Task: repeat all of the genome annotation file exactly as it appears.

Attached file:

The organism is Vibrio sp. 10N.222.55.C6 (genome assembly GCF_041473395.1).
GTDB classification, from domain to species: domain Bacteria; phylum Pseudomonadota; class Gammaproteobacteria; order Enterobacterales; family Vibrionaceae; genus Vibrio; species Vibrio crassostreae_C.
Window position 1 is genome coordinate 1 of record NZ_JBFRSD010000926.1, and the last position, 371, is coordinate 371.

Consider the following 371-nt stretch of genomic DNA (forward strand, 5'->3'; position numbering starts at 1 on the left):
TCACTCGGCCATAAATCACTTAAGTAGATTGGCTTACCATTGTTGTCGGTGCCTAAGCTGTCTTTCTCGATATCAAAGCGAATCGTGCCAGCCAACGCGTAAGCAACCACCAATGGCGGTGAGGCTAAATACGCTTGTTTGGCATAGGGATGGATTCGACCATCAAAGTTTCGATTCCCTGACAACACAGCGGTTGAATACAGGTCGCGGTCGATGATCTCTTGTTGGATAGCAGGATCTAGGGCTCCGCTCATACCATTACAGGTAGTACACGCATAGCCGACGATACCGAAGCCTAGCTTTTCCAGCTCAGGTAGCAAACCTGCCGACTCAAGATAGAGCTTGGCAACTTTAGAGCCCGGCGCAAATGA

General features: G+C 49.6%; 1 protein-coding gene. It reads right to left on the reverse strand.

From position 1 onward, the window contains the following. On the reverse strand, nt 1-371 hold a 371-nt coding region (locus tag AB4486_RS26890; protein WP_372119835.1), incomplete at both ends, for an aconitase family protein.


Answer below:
The organism is Vibrio sp. 10N.222.55.C6 (genome assembly GCF_041473395.1).
GTDB classification, from domain to species: domain Bacteria; phylum Pseudomonadota; class Gammaproteobacteria; order Enterobacterales; family Vibrionaceae; genus Vibrio; species Vibrio crassostreae_C.
Window position 1 is genome coordinate 1 of record NZ_JBFRSD010000926.1, and the last position, 371, is coordinate 371.

Consider the following 371-nt stretch of genomic DNA (forward strand, 5'->3'; position numbering starts at 1 on the left):
TCACTCGGCCATAAATCACTTAAGTAGATTGGCTTACCATTGTTGTCGGTGCCTAAGCTGTCTTTCTCGATATCAAAGCGAATCGTGCCAGCCAACGCGTAAGCAACCACCAATGGCGGTGAGGCTAAATACGCTTGTTTGGCATAGGGATGGATTCGACCATCAAAGTTTCGATTCCCTGACAACACAGCGGTTGAATACAGGTCGCGGTCGATGATCTCTTGTTGGATAGCAGGATCTAGGGCTCCGCTCATACCATTACAGGTAGTACACGCATAGCCGACGATACCGAAGCCTAGCTTTTCCAGCTCAGGTAGCAAACCTGCCGACTCAAGATAGAGCTTGGCAACTTTAGAGCCCGGCGCAAATGA

General features: G+C 49.6%; 1 protein-coding gene. It reads right to left on the reverse strand.

From position 1 onward, the window contains the following. On the reverse strand, nt 1-371 hold a 371-nt coding region (locus tag AB4486_RS26890; protein WP_372119835.1), incomplete at both ends, for an aconitase family protein.